The total population of New Zealand is projected to reach 5.2-6.3 million by 2038.
Auckland is expected to reach a population of 2 million in the early 2030s.
Many Kiwis are calling for those new to the country to be redirected to the regions.
Ashburton is one town that will benefit from the population increase because it doesn't currently have enough people to fill the available jobs.
Mayor of Ashburton Donna Favel said Ashburton tends to lose a lot of its population as people enter their early 20s.
However, the town's migrant population is thriving.
"Many of our big employers now 30% of their payroll is migrants.
"At our last citizenship ceremony 67 new New Zealanders were sworn in on the one day, [from] right across the world."
Ms Favel said the town would be "very bland" without migrants.
Yet, the mayor said there are "hundreds" of jobs unfilled in the Canterbury town.
"We still have a lot of employers looking to fill positions [in] teaching, health, truck drivers, agriculture – we desperately are still looking for employees in our district."
"We have a lot of employers who tell me they're struggling to get employees."
She encouraged migrants to move to Ashburton rather than Auckland, claiming that people could buy three houses in Ashburton for the price of one in Auckland.
"We've got really good stable employers who are generous, they're open, they welcome people. Whether you've moved across the district, across the country, or across the world, this is a welcoming community who want to see you succeed."
Ms Favel said she would upload more information about available positions on her public Facebook page for anyone interested.
One major sector that employs migrant workers in the regions around New Zealand is farming.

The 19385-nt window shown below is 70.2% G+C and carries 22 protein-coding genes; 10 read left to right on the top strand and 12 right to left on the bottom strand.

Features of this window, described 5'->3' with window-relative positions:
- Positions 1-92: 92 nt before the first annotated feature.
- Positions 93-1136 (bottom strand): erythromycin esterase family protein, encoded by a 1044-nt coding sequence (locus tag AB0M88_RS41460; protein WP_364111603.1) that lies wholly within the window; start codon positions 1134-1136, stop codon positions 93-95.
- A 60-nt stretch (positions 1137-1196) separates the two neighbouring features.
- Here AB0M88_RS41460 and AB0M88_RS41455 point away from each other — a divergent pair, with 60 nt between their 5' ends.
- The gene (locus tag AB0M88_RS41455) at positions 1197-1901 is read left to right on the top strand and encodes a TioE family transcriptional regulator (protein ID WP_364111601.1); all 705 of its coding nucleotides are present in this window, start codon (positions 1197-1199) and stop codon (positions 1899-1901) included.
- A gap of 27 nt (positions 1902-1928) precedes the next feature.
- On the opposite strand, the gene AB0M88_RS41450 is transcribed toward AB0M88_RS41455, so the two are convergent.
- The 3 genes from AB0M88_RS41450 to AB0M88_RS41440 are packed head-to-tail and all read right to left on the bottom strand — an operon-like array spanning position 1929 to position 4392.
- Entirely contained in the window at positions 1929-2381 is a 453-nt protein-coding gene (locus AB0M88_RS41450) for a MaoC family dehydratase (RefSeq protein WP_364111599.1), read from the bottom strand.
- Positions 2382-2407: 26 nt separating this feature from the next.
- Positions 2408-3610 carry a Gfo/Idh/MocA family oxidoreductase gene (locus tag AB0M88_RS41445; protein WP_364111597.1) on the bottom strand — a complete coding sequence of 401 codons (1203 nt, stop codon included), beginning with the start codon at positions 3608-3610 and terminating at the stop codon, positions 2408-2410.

Hanzon Jobs specialises in finding the best match possible between the aspirations of machinery drivers and agriculture workers from abroad and the requirements of contractors and dairy farmers throughout New Zealand.
Richard Houston, who runs Hanzon Jobs, said current immigration policies aren't allowing enough essential migrant workers to gain visas.
"It’s the worst I've seen since I've been in business. We've been running for 10 years. We can't always fill the positions but this year…I've never seen anything like it."
Mr Houston said the major barrier is that machinery drivers and agriculture workers are classified as 'low-skilled' according to the Australian and New Zealand Standard Classification of Occupations (ANZCO).
He said New Zealand immigration services take the ANZCO skill level of workers into account when considering whether to grant their visas.
ANZCO specifies seasonal workers need to earn at least $35/hr to qualify as 'high-skilled'.
Mr Houston estimated current rates for trained workers in their early 20s are between $20-$25/hr.
He warned that if visas continue to be denied for their 'low-skilled' status, it could become a health and safety issue.
"One particular guy has advertised for four months and hasn't had a single person apply for the job…His farm's quite steep, it's quite dangerous, you need skilled people."
"[Farmers] are going to have a $200,000 tractor parked up at the yard without a driver and they've got two options: they can either leave that tractor parked at the yard and have money go down the drain every day it's not working, or they can try and find someone like a school-leaver who can do the job, but hasn't had the right training."
Mr Houston suggested an alternative could be adopting an apprenticeship programme for school leavers already living in New Zealand to be trained in the necessary skills to take up those positions.
Rural Exchange with Hamish McKay, Sarah Perriam, and Richard Loe 5-7AM Saturdays and Sundays.